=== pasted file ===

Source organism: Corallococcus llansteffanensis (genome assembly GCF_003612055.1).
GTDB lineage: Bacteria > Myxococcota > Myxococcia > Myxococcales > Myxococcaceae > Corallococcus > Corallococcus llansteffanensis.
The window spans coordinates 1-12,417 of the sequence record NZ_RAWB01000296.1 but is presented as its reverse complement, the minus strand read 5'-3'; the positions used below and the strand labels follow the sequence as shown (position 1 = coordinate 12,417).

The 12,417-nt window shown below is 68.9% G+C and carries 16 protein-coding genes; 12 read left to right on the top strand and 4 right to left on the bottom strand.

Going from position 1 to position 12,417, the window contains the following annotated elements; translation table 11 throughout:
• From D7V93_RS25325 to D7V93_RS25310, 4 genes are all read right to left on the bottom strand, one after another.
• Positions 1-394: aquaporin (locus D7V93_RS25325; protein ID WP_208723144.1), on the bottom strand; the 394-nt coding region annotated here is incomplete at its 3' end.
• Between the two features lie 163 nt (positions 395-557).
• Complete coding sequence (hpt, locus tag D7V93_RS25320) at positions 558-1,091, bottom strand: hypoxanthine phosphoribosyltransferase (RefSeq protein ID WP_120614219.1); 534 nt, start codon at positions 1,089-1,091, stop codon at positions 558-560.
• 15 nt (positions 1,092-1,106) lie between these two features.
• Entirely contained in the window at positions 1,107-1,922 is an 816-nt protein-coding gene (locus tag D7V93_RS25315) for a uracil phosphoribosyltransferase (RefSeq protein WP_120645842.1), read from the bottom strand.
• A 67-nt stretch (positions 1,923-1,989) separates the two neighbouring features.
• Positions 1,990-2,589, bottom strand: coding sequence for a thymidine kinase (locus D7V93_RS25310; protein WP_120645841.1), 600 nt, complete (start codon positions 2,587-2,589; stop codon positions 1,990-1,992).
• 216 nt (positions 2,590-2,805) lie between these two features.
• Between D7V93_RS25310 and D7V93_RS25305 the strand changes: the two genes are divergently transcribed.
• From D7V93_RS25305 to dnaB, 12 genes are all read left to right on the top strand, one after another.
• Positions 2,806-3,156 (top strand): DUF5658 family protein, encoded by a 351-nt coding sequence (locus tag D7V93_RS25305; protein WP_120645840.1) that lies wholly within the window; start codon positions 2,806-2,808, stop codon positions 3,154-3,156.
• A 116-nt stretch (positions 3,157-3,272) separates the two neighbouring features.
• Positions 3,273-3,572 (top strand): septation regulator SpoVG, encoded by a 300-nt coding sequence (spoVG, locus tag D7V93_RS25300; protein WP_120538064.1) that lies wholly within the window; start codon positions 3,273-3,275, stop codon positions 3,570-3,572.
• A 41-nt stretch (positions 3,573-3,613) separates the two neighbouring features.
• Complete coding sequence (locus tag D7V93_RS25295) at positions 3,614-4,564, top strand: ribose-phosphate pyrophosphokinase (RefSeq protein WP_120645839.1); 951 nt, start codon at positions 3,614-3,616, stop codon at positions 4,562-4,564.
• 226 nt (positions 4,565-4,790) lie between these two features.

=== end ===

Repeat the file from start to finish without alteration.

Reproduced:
Source organism: Corallococcus llansteffanensis (genome assembly GCF_003612055.1).
GTDB lineage: Bacteria > Myxococcota > Myxococcia > Myxococcales > Myxococcaceae > Corallococcus > Corallococcus llansteffanensis.
The window spans coordinates 1-12,417 of the sequence record NZ_RAWB01000296.1 but is presented as its reverse complement, the minus strand read 5'-3'; the positions used below and the strand labels follow the sequence as shown (position 1 = coordinate 12,417).

The 12,417-nt window shown below is 68.9% G+C and carries 16 protein-coding genes; 12 read left to right on the top strand and 4 right to left on the bottom strand.

Going from position 1 to position 12,417, the window contains the following annotated elements; translation table 11 throughout:
• From D7V93_RS25325 to D7V93_RS25310, 4 genes are all read right to left on the bottom strand, one after another.
• Positions 1-394: aquaporin (locus D7V93_RS25325; protein ID WP_208723144.1), on the bottom strand; the 394-nt coding region annotated here is incomplete at its 3' end.
• Between the two features lie 163 nt (positions 395-557).
• Complete coding sequence (hpt, locus tag D7V93_RS25320) at positions 558-1,091, bottom strand: hypoxanthine phosphoribosyltransferase (RefSeq protein ID WP_120614219.1); 534 nt, start codon at positions 1,089-1,091, stop codon at positions 558-560.
• 15 nt (positions 1,092-1,106) lie between these two features.
• Entirely contained in the window at positions 1,107-1,922 is an 816-nt protein-coding gene (locus tag D7V93_RS25315) for a uracil phosphoribosyltransferase (RefSeq protein WP_120645842.1), read from the bottom strand.
• A 67-nt stretch (positions 1,923-1,989) separates the two neighbouring features.
• Positions 1,990-2,589, bottom strand: coding sequence for a thymidine kinase (locus D7V93_RS25310; protein WP_120645841.1), 600 nt, complete (start codon positions 2,587-2,589; stop codon positions 1,990-1,992).
• 216 nt (positions 2,590-2,805) lie between these two features.
• Between D7V93_RS25310 and D7V93_RS25305 the strand changes: the two genes are divergently transcribed.
• From D7V93_RS25305 to dnaB, 12 genes are all read left to right on the top strand, one after another.
• Positions 2,806-3,156 (top strand): DUF5658 family protein, encoded by a 351-nt coding sequence (locus tag D7V93_RS25305; protein WP_120645840.1) that lies wholly within the window; start codon positions 2,806-2,808, stop codon positions 3,154-3,156.
• A 116-nt stretch (positions 3,157-3,272) separates the two neighbouring features.
• Positions 3,273-3,572 (top strand): septation regulator SpoVG, encoded by a 300-nt coding sequence (spoVG, locus tag D7V93_RS25300; protein WP_120538064.1) that lies wholly within the window; start codon positions 3,273-3,275, stop codon positions 3,570-3,572.
• A 41-nt stretch (positions 3,573-3,613) separates the two neighbouring features.
• Complete coding sequence (locus tag D7V93_RS25295) at positions 3,614-4,564, top strand: ribose-phosphate pyrophosphokinase (RefSeq protein WP_120645839.1); 951 nt, start codon at positions 3,614-3,616, stop codon at positions 4,562-4,564.
• 226 nt (positions 4,565-4,790) lie between these two features.